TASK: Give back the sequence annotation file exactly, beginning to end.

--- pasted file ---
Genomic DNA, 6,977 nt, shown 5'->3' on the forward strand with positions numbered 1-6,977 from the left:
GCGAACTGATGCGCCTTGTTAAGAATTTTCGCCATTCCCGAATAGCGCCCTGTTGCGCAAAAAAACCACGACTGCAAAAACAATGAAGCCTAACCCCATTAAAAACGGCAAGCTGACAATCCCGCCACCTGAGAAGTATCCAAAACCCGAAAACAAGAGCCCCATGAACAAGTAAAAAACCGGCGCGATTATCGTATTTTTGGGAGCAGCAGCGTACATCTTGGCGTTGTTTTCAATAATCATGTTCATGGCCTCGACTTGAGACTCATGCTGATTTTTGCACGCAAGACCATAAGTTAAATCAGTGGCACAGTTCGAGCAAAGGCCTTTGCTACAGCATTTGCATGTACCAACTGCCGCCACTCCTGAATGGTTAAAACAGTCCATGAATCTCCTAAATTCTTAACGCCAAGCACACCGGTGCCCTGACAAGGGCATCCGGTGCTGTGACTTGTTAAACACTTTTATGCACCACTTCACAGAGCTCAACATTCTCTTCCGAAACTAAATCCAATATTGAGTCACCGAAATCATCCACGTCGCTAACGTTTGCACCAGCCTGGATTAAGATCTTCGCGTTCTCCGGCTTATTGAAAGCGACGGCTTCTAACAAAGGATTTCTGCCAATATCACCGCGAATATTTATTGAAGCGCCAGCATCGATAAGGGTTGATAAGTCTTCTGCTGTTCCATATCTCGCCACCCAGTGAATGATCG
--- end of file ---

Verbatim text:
Genomic DNA, 6,977 nt, shown 5'->3' on the forward strand with positions numbered 1-6,977 from the left:
GCGAACTGATGCGCCTTGTTAAGAATTTTCGCCATTCCCGAATAGCGCCCTGTTGCGCAAAAAAACCACGACTGCAAAAACAATGAAGCCTAACCCCATTAAAAACGGCAAGCTGACAATCCCGCCACCTGAGAAGTATCCAAAACCCGAAAACAAGAGCCCCATGAACAAGTAAAAAACCGGCGCGATTATCGTATTTTTGGGAGCAGCAGCGTACATCTTGGCGTTGTTTTCAATAATCATGTTCATGGCCTCGACTTGAGACTCATGCTGATTTTTGCACGCAAGACCATAAGTTAAATCAGTGGCACAGTTCGAGCAAAGGCCTTTGCTACAGCATTTGCATGTACCAACTGCCGCCACTCCTGAATGGTTAAAACAGTCCATGAATCTCCTAAATTCTTAACGCCAAGCACACCGGTGCCCTGACAAGGGCATCCGGTGCTGTGACTTGTTAAACACTTTTATGCACCACTTCACAGAGCTCAACATTCTCTTCCGAAACTAAATCCAATATTGAGTCACCGAAATCATCCACGTCGCTAACGTTTGCACCAGCCTGGATTAAGATCTTCGCGTTCTCCGGCTTATTGAAAGCGACGGCTTCTAACAAAGGATTTCTGCCAATATCACCGCGAATATTTATTGAAGCGCCAGCATCGATAAGGGTTGATAAGTCTTCTGCTGTTCCATATCTCGCCACCCAGTGAATGATCG